A US court of appeals upheld the exclusion in a policy issued by Lloyd’s Underwriters for losses ‘caused directly or indirectly by flood’ in relation to a claim where a river basin marina lost five of its docks in a storm which generated strong winds and 18cm of rain causing the river to rise about a metre above its normal levels and overflow its banks in some places.

An undefined term in an insurance policy is not automatically ambiguous.

The claimants argued that the term ‘flood’ in the exclusion was ambiguous because it was not defined in the policy. But an undefined term in an insurance policy is not automatically ambiguous.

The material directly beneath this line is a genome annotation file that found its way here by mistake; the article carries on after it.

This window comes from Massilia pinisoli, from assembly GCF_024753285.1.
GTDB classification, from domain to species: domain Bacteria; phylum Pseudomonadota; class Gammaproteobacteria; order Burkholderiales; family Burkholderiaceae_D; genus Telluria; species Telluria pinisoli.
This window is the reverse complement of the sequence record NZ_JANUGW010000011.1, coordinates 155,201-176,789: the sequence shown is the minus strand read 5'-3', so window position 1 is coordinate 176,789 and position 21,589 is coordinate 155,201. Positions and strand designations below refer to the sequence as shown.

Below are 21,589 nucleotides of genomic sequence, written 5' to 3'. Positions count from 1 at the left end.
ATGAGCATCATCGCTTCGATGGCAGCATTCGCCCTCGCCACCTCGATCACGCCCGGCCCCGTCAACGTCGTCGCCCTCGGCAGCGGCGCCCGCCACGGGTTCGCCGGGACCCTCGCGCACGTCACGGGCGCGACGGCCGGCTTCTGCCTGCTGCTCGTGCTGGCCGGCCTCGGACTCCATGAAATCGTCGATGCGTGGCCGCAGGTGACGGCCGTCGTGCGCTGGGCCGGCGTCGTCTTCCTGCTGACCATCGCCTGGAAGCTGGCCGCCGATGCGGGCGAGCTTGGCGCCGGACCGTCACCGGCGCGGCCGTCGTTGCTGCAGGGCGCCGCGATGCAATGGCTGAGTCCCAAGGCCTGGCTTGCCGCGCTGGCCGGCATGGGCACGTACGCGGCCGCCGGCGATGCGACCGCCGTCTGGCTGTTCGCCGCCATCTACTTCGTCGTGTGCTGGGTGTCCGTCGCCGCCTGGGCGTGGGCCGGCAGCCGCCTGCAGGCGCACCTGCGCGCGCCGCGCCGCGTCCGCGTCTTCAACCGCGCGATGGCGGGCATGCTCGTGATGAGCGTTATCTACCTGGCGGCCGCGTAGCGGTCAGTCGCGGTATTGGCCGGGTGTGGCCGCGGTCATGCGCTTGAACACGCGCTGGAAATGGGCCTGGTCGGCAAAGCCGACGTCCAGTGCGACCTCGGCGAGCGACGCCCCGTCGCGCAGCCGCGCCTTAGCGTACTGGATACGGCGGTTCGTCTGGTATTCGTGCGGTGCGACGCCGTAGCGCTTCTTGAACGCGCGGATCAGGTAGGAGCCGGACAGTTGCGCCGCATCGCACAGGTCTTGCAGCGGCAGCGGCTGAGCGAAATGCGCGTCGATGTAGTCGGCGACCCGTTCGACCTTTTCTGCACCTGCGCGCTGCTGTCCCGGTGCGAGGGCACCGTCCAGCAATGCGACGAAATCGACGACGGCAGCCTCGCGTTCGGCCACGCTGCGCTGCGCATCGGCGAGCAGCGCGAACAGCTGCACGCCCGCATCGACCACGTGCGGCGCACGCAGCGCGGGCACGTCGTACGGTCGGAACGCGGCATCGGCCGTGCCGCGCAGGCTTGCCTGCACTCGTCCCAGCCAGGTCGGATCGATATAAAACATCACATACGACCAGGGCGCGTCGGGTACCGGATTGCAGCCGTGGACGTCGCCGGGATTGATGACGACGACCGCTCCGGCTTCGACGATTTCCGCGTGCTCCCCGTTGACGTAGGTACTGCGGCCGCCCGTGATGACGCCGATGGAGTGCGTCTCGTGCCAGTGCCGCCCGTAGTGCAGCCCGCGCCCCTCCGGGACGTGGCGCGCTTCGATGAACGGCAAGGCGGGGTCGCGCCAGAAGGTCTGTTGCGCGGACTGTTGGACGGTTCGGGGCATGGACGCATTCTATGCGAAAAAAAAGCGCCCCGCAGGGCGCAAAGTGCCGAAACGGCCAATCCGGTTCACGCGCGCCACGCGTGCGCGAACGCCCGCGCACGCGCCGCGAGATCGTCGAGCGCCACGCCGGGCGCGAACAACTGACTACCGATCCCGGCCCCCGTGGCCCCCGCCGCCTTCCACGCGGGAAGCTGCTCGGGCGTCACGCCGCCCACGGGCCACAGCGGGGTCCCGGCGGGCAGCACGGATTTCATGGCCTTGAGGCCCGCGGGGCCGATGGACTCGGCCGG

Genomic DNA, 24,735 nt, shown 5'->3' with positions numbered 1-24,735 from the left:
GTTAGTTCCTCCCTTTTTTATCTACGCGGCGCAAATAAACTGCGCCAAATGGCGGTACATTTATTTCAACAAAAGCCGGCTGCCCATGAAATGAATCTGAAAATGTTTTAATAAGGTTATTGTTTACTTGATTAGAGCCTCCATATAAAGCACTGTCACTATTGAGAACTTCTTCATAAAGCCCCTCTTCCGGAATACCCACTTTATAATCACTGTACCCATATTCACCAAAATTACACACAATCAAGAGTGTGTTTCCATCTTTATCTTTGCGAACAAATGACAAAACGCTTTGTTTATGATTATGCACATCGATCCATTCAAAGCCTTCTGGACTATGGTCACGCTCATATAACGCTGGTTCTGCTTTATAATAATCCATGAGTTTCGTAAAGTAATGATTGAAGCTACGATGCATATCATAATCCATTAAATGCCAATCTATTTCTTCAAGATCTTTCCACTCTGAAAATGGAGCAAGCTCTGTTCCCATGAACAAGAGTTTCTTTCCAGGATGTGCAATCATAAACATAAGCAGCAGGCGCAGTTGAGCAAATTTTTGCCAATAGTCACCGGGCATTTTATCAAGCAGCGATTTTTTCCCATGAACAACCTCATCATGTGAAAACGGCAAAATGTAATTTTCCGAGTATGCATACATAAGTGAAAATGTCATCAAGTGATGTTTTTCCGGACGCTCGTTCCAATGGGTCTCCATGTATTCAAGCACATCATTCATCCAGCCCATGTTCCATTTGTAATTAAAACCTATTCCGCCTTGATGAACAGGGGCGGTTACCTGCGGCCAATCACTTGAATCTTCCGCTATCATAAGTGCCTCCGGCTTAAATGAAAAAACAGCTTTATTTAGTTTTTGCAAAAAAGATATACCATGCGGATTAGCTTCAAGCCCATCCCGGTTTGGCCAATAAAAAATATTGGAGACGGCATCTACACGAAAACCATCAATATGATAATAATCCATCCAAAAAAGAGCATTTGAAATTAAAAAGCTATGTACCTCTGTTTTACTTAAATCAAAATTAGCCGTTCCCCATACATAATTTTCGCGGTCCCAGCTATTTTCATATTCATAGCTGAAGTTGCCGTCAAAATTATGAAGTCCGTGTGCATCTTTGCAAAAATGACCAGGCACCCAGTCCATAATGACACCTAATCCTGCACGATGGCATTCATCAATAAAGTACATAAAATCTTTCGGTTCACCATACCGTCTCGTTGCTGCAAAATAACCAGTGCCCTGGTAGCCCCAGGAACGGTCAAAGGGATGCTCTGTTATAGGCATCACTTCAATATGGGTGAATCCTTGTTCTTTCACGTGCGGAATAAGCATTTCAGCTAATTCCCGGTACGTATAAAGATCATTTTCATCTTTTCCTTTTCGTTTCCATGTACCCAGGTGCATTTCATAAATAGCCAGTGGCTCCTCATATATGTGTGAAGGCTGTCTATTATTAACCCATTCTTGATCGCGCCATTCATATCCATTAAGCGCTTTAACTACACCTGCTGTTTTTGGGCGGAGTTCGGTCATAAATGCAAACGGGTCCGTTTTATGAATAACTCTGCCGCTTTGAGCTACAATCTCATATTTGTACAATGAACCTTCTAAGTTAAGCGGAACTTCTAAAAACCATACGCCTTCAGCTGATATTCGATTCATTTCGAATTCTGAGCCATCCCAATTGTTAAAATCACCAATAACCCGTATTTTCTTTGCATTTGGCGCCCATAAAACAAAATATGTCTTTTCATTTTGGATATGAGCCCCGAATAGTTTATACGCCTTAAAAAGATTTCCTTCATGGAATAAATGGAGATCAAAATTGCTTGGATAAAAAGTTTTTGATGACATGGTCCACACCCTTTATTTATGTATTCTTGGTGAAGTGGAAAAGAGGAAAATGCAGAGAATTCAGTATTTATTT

An earlier case defined floodwaters as ‘those waters above the highest line of ordinary flow of a stream, and generally speaking they have overflowed a river, stream or natural watercourse and have formed a continuous body with the water flowing in the ordinary channel’.

The claimants alleged that the high winds had caused strong currents ‘within the banks of’ the river and that the damage was not caused by flood, but there was no genuine issue of fact that the storm caused a flood in the sense defined. The claim was dismissed.

The case is Hudson Enterprises, Inc. v Certain Underwriters at Lloyd’s.